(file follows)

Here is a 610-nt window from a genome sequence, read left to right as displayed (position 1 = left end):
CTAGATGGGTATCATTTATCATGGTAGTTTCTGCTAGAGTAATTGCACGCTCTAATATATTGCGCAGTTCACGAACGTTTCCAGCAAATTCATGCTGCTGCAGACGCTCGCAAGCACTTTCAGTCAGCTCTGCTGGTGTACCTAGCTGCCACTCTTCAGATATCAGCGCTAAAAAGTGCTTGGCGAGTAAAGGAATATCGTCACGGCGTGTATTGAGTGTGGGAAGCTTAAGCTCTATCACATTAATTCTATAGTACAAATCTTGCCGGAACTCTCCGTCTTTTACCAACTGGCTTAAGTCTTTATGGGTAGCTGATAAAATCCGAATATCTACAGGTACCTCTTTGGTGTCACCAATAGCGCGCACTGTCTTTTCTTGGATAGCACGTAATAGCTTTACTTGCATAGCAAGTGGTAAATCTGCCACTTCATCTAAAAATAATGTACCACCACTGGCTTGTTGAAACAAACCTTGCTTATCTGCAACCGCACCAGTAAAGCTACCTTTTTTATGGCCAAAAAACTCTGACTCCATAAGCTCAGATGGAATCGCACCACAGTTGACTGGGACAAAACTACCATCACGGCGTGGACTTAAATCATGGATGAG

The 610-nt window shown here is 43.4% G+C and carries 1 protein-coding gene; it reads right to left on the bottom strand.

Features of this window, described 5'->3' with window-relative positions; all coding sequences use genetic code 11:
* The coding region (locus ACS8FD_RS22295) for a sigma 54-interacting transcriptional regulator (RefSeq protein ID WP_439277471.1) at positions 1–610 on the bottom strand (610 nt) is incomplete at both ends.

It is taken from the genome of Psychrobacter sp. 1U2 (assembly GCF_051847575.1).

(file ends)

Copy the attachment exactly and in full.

Here is a 610-nt window from a genome sequence, read left to right as displayed (position 1 = left end):
CTAGATGGGTATCATTTATCATGGTAGTTTCTGCTAGAGTAATTGCACGCTCTAATATATTGCGCAGTTCACGAACGTTTCCAGCAAATTCATGCTGCTGCAGACGCTCGCAAGCACTTTCAGTCAGCTCTGCTGGTGTACCTAGCTGCCACTCTTCAGATATCAGCGCTAAAAAGTGCTTGGCGAGTAAAGGAATATCGTCACGGCGTGTATTGAGTGTGGGAAGCTTAAGCTCTATCACATTAATTCTATAGTACAAATCTTGCCGGAACTCTCCGTCTTTTACCAACTGGCTTAAGTCTTTATGGGTAGCTGATAAAATCCGAATATCTACAGGTACCTCTTTGGTGTCACCAATAGCGCGCACTGTCTTTTCTTGGATAGCACGTAATAGCTTTACTTGCATAGCAAGTGGTAAATCTGCCACTTCATCTAAAAATAATGTACCACCACTGGCTTGTTGAAACAAACCTTGCTTATCTGCAACCGCACCAGTAAAGCTACCTTTTTTATGGCCAAAAAACTCTGACTCCATAAGCTCAGATGGAATCGCACCACAGTTGACTGGGACAAAACTACCATCACGGCGTGGACTTAAATCATGGATGAG

The 610-nt window shown here is 43.4% G+C and carries 1 protein-coding gene; it reads right to left on the bottom strand.

Features of this window, described 5'->3' with window-relative positions; all coding sequences use genetic code 11:
* The coding region (locus ACS8FD_RS22295) for a sigma 54-interacting transcriptional regulator (RefSeq protein ID WP_439277471.1) at positions 1–610 on the bottom strand (610 nt) is incomplete at both ends.

It is taken from the genome of Psychrobacter sp. 1U2 (assembly GCF_051847575.1).